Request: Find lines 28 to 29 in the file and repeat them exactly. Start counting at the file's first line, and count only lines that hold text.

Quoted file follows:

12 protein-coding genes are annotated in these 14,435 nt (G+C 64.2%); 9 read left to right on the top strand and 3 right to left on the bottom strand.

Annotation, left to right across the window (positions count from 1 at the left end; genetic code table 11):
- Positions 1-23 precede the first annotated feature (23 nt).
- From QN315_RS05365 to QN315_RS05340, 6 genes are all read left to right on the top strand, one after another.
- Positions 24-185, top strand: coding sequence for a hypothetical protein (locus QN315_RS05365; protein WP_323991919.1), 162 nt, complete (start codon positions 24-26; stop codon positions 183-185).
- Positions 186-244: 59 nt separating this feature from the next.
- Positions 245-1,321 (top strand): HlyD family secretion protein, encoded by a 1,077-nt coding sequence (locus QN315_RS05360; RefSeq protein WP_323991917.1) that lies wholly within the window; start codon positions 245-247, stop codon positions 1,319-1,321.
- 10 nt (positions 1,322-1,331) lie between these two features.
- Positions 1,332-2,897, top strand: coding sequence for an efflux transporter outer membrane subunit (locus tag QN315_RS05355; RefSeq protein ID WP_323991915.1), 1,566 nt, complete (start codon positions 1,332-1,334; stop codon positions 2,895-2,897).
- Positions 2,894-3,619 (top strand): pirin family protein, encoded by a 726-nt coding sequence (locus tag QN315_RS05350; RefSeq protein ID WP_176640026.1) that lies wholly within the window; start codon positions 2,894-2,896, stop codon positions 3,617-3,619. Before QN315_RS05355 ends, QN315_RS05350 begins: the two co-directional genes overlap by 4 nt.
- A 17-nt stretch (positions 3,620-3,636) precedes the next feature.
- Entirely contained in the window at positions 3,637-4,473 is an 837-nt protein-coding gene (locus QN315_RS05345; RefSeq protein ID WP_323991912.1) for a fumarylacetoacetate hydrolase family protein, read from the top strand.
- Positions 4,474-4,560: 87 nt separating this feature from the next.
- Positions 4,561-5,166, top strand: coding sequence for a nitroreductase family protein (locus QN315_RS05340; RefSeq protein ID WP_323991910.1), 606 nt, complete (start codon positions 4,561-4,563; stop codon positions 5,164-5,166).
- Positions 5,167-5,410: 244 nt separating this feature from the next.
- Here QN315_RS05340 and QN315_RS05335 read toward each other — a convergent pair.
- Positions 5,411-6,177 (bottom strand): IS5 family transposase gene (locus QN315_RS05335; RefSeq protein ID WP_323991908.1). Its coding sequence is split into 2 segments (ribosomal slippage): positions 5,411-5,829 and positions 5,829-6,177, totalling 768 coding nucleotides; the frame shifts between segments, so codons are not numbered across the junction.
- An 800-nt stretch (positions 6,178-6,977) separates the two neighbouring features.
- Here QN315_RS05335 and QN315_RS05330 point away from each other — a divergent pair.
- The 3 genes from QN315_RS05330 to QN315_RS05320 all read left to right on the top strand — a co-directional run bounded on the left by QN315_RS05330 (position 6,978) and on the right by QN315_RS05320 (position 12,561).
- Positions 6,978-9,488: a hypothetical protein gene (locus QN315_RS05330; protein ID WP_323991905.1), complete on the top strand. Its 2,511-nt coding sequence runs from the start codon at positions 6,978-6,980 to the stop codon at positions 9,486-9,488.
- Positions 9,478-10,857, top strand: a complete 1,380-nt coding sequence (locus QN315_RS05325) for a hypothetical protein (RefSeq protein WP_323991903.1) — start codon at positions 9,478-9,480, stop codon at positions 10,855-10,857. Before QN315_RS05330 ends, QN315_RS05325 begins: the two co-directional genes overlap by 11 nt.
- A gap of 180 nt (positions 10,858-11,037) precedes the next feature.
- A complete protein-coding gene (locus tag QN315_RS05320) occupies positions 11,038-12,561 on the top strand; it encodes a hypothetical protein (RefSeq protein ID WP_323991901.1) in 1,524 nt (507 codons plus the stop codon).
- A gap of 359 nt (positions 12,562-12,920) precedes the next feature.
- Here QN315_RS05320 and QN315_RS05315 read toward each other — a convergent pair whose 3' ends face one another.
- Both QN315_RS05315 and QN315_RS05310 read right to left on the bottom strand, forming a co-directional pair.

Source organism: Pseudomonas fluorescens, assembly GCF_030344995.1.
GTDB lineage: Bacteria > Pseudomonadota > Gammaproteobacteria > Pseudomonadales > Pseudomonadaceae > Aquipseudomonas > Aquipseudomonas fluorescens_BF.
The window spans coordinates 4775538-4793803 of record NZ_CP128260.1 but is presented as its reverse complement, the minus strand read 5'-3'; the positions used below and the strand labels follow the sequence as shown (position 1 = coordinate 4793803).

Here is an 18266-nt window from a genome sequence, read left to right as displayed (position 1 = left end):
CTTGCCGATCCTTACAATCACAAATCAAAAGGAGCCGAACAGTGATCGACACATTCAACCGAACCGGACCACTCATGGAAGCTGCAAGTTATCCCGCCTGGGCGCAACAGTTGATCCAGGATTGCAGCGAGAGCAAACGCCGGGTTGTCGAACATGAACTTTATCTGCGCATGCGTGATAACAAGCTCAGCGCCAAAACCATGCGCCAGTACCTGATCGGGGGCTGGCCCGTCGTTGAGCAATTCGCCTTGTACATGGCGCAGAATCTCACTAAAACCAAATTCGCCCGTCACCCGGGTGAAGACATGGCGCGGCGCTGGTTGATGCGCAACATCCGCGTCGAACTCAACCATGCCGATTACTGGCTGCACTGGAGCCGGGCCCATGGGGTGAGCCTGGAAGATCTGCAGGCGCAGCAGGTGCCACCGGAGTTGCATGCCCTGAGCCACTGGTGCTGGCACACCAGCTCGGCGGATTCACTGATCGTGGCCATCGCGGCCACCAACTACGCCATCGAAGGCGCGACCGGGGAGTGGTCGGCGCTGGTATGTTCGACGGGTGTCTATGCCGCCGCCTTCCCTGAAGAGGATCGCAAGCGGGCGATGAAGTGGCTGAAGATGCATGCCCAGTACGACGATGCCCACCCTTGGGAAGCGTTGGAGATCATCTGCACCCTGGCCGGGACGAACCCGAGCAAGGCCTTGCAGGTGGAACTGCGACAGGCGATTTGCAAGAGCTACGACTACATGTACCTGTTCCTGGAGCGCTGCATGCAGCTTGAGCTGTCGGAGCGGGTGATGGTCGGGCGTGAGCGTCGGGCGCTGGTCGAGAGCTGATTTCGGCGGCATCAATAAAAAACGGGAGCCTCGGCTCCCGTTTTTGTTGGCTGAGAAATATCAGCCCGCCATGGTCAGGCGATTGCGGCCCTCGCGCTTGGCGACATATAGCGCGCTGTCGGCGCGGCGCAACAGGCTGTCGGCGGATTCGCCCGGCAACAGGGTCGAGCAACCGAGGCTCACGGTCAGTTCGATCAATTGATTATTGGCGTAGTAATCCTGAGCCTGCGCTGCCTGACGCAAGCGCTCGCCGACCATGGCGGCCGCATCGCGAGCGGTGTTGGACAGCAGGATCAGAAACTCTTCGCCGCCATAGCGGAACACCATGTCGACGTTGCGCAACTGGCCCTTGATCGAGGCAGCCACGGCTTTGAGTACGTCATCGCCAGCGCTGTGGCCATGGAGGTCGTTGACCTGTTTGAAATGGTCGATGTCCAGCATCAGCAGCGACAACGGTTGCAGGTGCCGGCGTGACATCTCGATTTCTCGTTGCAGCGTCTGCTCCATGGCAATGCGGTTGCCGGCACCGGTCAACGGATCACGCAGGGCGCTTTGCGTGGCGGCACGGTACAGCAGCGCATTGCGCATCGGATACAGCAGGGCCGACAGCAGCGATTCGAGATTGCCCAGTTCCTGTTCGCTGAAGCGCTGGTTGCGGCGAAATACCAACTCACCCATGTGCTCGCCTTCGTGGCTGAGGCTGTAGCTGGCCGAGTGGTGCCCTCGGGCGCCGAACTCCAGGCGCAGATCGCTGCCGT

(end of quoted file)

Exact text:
Source organism: Pseudomonas fluorescens, assembly GCF_030344995.1.
GTDB lineage: Bacteria > Pseudomonadota > Gammaproteobacteria > Pseudomonadales > Pseudomonadaceae > Aquipseudomonas > Aquipseudomonas fluorescens_BF.